Book Award

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The YBAA sponsors an annual scholarship for academic achievement, called the Yale Black Alumni Association Achievement Award, which was established in 2010 at the Edward Brooke Charter School, a Boston-area public school that has led the state in academic achievement.

The school, which is named after Edward Brooke, the first African-American elected U.S. Senator from Massachusetts, has a student population that is 98% African-American and Latino, and 78% low-income.

Each spring, the YBAA Achievement Award is presented to an 8th grader who is selected by the teachers for his or her leadership, academic achievement, college aspiration, and team-work. Recipients receive a commemorative plaque and a book scholarship. Beginning in 2015, the YBAA will sponsor two awards, including one in honor of Dr. Robert E. Steele ’65 and Elisabeth Steele Hutchison.

Each YBAA chapter is encouraged to launch its own achievement award in partnership with a school in its local area. If you or your YBAA chapter are interested in launching a Book Award in your area, please review our Book Award “How To” Guide.

Spotlight: YBAA & the Edward Brooke Charter School

The partnership between Brooke and YBAA was initiated by Professor Richard Albert ’00, ’03 LAW, a Boston-area alumnus and inaugural member of the YBAA board. A description of the school and the award can be found here.

Professor Albert continues to be integral to the partnership between the Brooke Schools and YBAA, and wrote the following about two of the early award winners:

In 2012, the recipient of the YBAA achievement award was Kimallay Jean-Pierre. In 2011, Alexis Mitchell was the award recipient. Both Kimallay and Alexis received their YBAA achievement awards at the Brooke School’s 8th grade Commencement exercises.

Here is how Kimallay’s teachers described her when they nominated her for the award:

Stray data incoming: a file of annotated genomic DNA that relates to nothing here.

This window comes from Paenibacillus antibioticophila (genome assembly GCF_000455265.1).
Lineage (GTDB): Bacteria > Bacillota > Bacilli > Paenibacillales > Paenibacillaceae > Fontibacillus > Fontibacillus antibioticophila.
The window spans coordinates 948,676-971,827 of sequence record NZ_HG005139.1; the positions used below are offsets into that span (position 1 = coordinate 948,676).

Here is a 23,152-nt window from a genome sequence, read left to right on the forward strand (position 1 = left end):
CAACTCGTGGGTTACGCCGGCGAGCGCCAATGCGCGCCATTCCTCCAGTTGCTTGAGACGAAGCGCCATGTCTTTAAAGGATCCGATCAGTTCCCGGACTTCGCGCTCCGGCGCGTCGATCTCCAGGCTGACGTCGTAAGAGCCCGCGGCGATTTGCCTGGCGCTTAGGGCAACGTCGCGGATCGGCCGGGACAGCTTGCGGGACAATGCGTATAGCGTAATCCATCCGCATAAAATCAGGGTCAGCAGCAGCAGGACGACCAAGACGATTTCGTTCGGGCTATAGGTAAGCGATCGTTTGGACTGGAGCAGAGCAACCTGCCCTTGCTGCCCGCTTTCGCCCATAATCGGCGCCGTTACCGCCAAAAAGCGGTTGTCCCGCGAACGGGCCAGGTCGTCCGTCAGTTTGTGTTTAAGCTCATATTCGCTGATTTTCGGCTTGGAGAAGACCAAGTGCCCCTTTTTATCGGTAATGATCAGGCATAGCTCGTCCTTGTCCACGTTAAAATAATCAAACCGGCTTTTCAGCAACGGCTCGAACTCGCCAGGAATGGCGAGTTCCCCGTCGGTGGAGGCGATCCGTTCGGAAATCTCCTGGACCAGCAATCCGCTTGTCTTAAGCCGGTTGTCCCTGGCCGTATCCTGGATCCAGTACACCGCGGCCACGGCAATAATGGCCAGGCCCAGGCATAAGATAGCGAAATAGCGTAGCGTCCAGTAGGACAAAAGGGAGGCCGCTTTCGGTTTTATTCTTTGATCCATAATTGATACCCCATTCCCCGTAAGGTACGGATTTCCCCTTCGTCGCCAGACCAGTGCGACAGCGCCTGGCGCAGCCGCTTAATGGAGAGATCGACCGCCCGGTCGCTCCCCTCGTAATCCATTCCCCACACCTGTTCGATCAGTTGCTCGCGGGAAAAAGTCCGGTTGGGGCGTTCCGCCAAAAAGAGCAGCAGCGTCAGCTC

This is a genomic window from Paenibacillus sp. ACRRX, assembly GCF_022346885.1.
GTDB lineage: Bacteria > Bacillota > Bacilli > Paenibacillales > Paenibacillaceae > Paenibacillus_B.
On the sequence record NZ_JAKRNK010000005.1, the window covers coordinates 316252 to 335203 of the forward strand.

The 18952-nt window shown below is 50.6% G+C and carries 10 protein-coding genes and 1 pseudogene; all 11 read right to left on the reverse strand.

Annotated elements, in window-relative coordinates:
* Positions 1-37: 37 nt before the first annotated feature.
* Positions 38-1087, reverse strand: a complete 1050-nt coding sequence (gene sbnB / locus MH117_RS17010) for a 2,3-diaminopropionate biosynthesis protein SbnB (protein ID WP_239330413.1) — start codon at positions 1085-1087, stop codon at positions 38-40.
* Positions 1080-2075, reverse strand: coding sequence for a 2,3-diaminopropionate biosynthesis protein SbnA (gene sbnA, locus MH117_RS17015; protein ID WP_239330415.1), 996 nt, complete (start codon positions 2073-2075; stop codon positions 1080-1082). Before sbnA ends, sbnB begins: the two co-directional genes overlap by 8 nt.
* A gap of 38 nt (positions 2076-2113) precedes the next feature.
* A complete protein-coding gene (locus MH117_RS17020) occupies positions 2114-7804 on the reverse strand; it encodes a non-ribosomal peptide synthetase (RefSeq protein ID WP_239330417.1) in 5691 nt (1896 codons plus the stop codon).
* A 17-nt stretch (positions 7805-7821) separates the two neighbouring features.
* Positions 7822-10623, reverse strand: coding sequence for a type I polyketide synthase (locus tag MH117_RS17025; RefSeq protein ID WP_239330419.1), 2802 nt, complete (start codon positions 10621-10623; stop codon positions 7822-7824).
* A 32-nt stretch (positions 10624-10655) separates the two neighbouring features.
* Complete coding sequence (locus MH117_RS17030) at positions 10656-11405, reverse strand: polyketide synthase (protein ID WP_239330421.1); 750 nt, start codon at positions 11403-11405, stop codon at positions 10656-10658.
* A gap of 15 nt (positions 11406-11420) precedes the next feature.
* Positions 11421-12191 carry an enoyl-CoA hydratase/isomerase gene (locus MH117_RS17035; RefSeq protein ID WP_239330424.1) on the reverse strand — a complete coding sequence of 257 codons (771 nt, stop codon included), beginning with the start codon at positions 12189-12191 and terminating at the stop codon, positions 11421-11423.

“Kimallay Jean-Pierre has been a good student throughout during her time at Brooke, but as an 8th grader Kimallay has become an excellent student. She has dramatically improved her presence in the classroom, her homework is consistently excellent, her writing is thoughtful, and her comments in class are insightful.  Kimallay is an amazing singer and a kind friend and classmate. Kimallay will be attending Cathedral High School in the Honors Program.”

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And here is how Alexis’s teachers described her when she was chosen for the award:

“Alexis Mitchell is a motivated, compassionate, and ambitious young African American woman.  She is well-liked and well-respected by her peers and teachers both in an out of the classroom. Alexis is currently involved in the school play, she loves art, and she is a voracious reader.  Outside of school Alexis played on the school basketball team and is a Steppingstone Scholar. She loves learning and is always actively involved in classroom discussions.  It is no surprise that she was accepted with a scholarship to Commonwealth School in Back Bay.  Alexis has a very strong moral code and sense of justice.  She is very concerned with helping others and ensuring that everyone around her experiences success.  Alexis hopes to pursue a career in law, which will prepare her to become president of the United States.”

Since their graduation from the Brooke School, both Kimallay and Alexis have gone on to excellent high schools in the greater Boston area. I have had the pleasure of staying in touch with them, most recently with a tour of my workplace, Boston College Law School, and a roundtable discussion with our Black Law Students Association chapter.

The YBAA should be proud to recognize the hard work that Kimallay and Alexis have done so far. The YBAA should also be proud to have given this added boost of encouragement to members of our community who face challenging and rewarding years ahead in very competitive high schools, followed by at least four more years of college, perhaps even at Yale!